A recent article by Catherine Reagor of “The Arizona Republic News” caught our eye. We feel she has some good insights on the current and future Phoenix housing market. You will find excerpts from her article below. We hope you enjoy!
Steady improvement in metro Phoenix’s new-home market has developers and homebuilders scrambling to buy property for dozens of new subdivisions projected to spring up over the next few years.
Their land purchases offer a road map for population growth in the region for years to come. Where houses are planned, schools, retail and service businesses and other employers soon follow.
Mesa, Gilbert, Chandler and Queen Creek, along with north Peoria, are the hottest spots for new-home sales now, but Surprise, Buckeye and Goodyear are expected to move up quickly.
With new-home building up 71 percent in 2012 over 2011 and the number of available lots dwindling, homebuilders sealed nearly 100 land deals in December alone that will create thousands of homesites. Based on those deals, as well as hundreds of others between builders and landowners in 2012, it’s clear homebuilders are now buying more land in more moderately priced areas in the northwest and southwest Valley as prices continue to rise in the southeast Valley.
The land rush is further evidence that metro Phoenix’s homebuilding industry is recovering from its devastating six-year slump. The area is leading the U.S. for home-price increases, according to S&P Case Shiller. The number of empty lots ready for construction has shrunk to its lowest level in more than a decade, with only enough lots in hand to last builders a year. The shortage, particularly in the southeast Valley, has sent land prices soaring.
In Arizona, the housing recovery is especially important to the broader economy. For decades, the homebuilding industry has been one of the state’s biggest economic engines, with at least one out of every three dollars generated statewide tied to housing, according to Arizona Republic research.
“When I look at what’s going on in the Phoenix-area housing market, I am bullish. Employment and population growth are up. Buyers are purchasing new homes, and builders are making a mad dash to buy more lots to keep up with demand,” said Charley Freericks, president of Scottsdale-based developer DMB. “We have gone over the numbers carefully and see 17,000 new homes going up this year.”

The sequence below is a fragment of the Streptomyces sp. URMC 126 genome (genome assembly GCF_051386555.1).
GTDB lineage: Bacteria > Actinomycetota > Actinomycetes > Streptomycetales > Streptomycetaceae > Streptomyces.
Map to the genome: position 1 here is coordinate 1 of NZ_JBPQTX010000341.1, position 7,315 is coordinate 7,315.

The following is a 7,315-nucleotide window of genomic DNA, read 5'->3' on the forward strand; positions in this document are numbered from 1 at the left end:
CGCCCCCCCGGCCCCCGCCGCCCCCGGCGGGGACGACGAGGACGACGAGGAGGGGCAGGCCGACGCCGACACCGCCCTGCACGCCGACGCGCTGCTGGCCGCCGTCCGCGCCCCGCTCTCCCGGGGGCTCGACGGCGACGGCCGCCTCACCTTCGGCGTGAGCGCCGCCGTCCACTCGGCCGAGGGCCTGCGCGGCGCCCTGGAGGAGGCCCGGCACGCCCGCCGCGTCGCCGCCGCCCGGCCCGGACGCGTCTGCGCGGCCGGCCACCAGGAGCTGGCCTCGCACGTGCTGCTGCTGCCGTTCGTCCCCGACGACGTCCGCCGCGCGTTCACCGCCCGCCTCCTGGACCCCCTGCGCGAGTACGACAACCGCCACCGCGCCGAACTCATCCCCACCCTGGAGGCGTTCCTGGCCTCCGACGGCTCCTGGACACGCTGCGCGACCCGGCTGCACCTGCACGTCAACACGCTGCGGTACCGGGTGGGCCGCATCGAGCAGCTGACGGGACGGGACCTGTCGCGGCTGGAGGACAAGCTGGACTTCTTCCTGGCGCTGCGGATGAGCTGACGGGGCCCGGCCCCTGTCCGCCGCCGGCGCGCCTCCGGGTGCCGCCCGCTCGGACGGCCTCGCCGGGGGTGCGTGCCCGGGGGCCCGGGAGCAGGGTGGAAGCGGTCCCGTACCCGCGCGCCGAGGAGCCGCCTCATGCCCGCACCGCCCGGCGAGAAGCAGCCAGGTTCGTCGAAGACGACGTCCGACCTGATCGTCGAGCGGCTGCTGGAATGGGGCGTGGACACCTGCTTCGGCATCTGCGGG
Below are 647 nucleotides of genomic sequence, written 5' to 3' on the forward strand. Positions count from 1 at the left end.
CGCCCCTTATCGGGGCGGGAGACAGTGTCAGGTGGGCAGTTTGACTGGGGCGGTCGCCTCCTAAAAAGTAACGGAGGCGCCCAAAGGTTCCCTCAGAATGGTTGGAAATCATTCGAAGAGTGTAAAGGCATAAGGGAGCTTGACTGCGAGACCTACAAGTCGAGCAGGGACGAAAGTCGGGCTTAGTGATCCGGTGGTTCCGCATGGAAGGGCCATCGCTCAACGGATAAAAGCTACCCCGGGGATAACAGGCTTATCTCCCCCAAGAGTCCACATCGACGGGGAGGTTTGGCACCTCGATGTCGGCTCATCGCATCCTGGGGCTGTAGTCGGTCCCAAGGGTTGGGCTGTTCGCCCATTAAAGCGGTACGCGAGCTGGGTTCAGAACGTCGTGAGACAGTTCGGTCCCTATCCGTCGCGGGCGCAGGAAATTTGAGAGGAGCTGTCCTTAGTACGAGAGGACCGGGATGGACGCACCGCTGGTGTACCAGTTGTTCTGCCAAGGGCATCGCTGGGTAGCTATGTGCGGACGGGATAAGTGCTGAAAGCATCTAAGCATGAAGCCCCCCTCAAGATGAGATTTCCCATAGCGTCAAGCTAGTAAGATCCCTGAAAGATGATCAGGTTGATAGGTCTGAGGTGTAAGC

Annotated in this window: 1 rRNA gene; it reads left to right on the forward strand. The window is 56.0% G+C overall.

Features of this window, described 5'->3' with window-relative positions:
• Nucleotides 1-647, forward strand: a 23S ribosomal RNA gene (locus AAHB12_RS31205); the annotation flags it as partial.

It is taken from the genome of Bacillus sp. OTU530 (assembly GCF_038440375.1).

In 2012, nearly 12,000 new houses were built in the region, a 71 percent increase over 2011.
The land purchases are mostly in communities started before the crash and in some ways echo growth in the boom years, except the developments farthest from Phoenix’s core aren’t yet attracting builder or buyer attention. Most of the land purchases are inside the outermost freeways.
A shortage of labor could become a factor. And home prices are projected to keep rising.
In other ways, this is a new era. Growth is projected to continue at a steady pace for the next few years, with the number of houses built to stay below 50 percent of the number that went up
in the peak boom year of 2006.
Avoiding a repeat of the 60,000 houses built in the region during 2005-06 is good news. This time around, new-home construction is based on real demand from homeowners and not speculation by investors and builders. Metro Phoenix homebuilders began to see more people checking out their model homes and sales start to rise in spring 2012, six months after the resale market had begun to recover.
Most recent new-home buyers had been looking at foreclosure and short-sale homes but were frustrated after getting outbid by investors paying cash. The region’s resale prices plummeted more than 60 percent during the crash but climbed back almost 35 percent in 2012. Thousands of homebuyers suddenly realized they could buy a new home in the area or school district where they wanted to live, for not much more than the top bid on the last short-sale home on which they had made an offer.